Suspensions can be definite or indefinite. A definite suspension means that your license will automatically be restored once a certain program is completed or a certain date occurs. This suspension will last from a specified date through a different specified date. Sometimes, after a certain period, you may receive a restricted license to restore some of your driving privileges before your license is fully restored. This information can be rather complicated, so call an expert license restoration attorney for direction.
If you have an indefinite suspension, then your license will not be automatically restored. You will have to comply for your indefinite suspension to be lifted and for your driving privileges to be restored. After you comply with the judge’s order, you pay the Michigan Secretary of State a $45 reinstatement fee.
Even if your suspension is definite, you have to pay a $125 restoration fee in Michigan. You’ll pay this $125 fee to the Michigan Secretary of State. You can schedule an appointment with the Secretary of State here. Bear in mind that this $125 fee cannot be waived and is required by law.
Failure To Comply With A Judgment
Your driver’s license may have been suspended because you have failed to comply with a judgment. The failure to comply doesn’t have to be Traffic Court-related. The judge may issue a failure to comply if you are behind on child support or missed a mandatory court date. There are two types of failure to comply with judicial orders. One is a failure to pay (FTP), and the other is a failure to appear (FAC).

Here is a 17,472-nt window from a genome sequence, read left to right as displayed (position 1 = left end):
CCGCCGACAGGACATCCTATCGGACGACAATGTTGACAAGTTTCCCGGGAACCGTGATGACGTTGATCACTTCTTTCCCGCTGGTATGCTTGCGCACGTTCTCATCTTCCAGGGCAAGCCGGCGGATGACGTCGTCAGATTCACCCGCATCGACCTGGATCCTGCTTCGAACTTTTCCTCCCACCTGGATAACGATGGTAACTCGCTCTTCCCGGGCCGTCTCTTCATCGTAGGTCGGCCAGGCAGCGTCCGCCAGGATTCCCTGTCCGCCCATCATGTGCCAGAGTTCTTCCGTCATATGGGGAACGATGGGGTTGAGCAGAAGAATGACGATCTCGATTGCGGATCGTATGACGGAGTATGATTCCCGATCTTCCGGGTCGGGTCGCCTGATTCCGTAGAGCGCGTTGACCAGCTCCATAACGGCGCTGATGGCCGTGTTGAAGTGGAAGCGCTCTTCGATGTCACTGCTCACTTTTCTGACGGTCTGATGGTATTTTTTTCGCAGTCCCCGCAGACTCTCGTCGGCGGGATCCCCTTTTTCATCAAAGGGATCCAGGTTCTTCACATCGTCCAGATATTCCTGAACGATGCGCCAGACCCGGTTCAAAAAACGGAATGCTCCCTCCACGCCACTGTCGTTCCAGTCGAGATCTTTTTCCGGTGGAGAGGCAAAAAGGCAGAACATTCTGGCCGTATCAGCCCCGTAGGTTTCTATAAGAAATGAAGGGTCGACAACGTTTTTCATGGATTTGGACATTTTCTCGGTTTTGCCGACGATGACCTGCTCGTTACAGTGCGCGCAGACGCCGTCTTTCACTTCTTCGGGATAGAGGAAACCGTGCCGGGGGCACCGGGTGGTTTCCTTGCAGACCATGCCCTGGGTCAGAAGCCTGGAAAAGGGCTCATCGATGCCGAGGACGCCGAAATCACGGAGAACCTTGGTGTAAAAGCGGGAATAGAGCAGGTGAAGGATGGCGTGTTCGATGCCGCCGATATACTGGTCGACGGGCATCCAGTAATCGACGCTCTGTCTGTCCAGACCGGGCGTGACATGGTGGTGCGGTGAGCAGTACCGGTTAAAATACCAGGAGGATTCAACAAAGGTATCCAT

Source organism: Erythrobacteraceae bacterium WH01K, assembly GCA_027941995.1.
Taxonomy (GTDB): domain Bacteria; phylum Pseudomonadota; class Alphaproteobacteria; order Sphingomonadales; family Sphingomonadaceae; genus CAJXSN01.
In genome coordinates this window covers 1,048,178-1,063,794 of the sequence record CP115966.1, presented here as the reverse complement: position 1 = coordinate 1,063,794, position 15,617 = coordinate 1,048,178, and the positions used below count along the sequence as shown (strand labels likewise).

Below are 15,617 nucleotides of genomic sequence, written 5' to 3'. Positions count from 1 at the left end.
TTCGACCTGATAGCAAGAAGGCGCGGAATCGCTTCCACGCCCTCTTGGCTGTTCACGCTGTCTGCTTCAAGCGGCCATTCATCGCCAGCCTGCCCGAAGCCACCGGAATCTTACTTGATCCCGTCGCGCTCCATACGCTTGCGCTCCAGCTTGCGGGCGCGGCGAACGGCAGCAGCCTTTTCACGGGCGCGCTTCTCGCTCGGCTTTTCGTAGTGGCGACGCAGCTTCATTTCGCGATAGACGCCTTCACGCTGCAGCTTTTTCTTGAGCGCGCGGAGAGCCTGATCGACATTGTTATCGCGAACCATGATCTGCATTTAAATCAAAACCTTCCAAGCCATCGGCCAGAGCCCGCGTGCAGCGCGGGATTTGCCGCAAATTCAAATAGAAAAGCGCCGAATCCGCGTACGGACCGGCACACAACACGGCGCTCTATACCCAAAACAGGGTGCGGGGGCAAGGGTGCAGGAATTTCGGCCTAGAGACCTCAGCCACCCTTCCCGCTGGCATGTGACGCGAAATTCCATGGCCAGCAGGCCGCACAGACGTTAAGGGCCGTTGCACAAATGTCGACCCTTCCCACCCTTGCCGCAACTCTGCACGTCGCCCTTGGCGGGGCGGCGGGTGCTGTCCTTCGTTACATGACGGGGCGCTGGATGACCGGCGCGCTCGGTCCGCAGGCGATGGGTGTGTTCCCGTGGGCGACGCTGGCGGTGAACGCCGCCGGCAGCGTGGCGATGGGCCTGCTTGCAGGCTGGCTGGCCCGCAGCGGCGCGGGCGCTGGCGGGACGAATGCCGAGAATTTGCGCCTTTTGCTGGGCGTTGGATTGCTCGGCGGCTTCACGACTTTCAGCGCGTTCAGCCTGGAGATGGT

Once an officer hands you a citation, there should be a date on it that tells you when you must appear in Traffic Court. If you miss that date, a bench warrant—which is a warrant for failing to appear before the judge—is issued. This warrant will remain active until the matter is resolved. It will show up on your driver’s license file, even if you try to get a license in a different state.
You may have to pay up to a few hundred dollars on your traffic ticket before you pay reinstatement and restoration fees. If you’ve found yourself unable to pay the ticket and you later learn that your license has been suspended as a result, don’t feel too terrible. It’s common.
Recently, Michigan decided to lift driver license suspensions for certain instances in which you have failed to comply with a judgment. As of October 1, 2021, here is what qualifies:
- Having open drugs or alcohol in the vehicle if you’re the driver
- Having open drugs or alcohol in the vehicle if you’re the passenger
- Being under 21 while transporting, purchasing, consuming, or possessing alcohol
- Failing to comply with a civil infraction
- Being under 21 while using a fake ID to purchase alcohol
- Selling alcohol to someone who’s under 21
- Felonious driving
- Making a fake bomb threat, or some other kind of threat, to a school
- Having unpaid parking tickets
Bear in mind that you’ll still have points against your license, and you’ll have to deal with that issue separately.